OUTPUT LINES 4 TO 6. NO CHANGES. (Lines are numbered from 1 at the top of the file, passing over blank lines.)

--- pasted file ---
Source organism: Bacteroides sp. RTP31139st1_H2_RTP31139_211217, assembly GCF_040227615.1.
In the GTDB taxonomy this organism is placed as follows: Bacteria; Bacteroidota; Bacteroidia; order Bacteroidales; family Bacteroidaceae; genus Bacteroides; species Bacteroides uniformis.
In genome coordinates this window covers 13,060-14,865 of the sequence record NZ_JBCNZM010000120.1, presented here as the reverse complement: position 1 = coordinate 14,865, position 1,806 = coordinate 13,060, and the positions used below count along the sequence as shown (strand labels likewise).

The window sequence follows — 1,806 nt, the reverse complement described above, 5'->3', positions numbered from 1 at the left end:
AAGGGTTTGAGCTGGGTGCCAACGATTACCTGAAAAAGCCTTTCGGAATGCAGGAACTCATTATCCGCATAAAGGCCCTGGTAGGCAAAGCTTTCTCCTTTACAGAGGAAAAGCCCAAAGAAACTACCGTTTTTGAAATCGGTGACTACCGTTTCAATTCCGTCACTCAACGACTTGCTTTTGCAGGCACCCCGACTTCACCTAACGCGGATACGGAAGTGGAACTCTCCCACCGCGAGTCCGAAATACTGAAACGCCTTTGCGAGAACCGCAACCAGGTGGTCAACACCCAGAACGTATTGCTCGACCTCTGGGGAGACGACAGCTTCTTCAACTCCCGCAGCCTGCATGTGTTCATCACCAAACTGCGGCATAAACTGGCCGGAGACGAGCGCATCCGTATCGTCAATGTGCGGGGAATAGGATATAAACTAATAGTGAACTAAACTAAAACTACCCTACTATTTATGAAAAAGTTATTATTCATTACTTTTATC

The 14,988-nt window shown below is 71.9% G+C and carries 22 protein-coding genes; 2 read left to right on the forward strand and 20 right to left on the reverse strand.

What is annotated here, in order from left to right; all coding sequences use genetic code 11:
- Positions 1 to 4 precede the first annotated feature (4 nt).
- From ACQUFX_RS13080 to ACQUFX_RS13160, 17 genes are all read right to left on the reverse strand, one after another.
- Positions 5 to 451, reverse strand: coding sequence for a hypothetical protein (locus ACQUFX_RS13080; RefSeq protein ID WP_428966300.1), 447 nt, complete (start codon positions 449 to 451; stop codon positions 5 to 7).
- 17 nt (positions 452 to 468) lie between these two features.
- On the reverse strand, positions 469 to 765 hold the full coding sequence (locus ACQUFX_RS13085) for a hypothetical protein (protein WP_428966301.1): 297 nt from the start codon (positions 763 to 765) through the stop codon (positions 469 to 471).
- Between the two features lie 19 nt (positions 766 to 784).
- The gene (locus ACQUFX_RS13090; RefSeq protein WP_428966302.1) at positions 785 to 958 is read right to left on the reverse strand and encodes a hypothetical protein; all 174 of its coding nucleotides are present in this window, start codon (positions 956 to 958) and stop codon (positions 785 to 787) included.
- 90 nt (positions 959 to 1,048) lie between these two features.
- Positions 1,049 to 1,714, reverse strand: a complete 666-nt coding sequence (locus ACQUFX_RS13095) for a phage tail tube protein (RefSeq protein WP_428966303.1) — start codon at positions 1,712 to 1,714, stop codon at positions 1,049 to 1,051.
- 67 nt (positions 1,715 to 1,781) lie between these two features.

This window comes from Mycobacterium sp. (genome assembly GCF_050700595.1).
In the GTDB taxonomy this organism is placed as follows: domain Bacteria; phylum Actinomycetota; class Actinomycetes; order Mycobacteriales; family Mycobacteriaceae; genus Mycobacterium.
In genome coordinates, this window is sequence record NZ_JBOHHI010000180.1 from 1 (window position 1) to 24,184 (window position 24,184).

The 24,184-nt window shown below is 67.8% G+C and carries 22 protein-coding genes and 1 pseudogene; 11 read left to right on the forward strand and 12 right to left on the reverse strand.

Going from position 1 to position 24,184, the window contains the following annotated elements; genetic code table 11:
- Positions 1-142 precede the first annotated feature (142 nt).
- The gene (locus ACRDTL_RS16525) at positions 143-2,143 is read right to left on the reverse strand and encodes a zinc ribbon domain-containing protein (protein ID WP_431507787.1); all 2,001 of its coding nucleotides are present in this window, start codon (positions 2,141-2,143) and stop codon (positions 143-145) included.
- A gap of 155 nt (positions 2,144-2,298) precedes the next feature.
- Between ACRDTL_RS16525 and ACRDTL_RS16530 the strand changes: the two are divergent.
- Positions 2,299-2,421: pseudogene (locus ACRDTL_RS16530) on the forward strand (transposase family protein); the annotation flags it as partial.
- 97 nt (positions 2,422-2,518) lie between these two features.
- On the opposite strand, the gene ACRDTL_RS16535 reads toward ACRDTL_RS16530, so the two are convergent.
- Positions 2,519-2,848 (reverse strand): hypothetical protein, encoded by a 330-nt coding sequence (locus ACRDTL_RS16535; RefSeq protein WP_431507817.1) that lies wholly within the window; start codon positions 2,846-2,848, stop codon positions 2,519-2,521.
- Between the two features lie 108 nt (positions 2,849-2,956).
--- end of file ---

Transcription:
The window sequence follows — 1,806 nt, the reverse complement described above, 5'->3', positions numbered from 1 at the left end:
AAGGGTTTGAGCTGGGTGCCAACGATTACCTGAAAAAGCCTTTCGGAATGCAGGAACTCATTATCCGCATAAAGGCCCTGGTAGGCAAAGCTTTCTCCTTTACAGAGGAAAAGCCCAAAGAAACTACCGTTTTTGAAATCGGTGACTACCGTTTCAATTCCGTCACTCAACGACTTGCTTTTGCAGGCACCCCGACTTCACCTAACGCGGATACGGAAGTGGAACTCTCCCACCGCGAGTCCGAAATACTGAAACGCCTTTGCGAGAACCGCAACCAGGTGGTCAACACCCAGAACGTATTGCTCGACCTCTGGGGAGACGACAGCTTCTTCAACTCCCGCAGCCTGCATGTGTTCATCACCAAACTGCGGCATAAACTGGCCGGAGACGAGCGCATCCGTATCGTCAATGTGCGGGGAATAGGATATAAACTAATAGTGAACTAAACTAAAACTACCCTACTATTTATGAAAAAGTTATTATTCATTACTTTTATC

The 14,988-nt window shown below is 71.9% G+C and carries 22 protein-coding genes; 2 read left to right on the forward strand and 20 right to left on the reverse strand.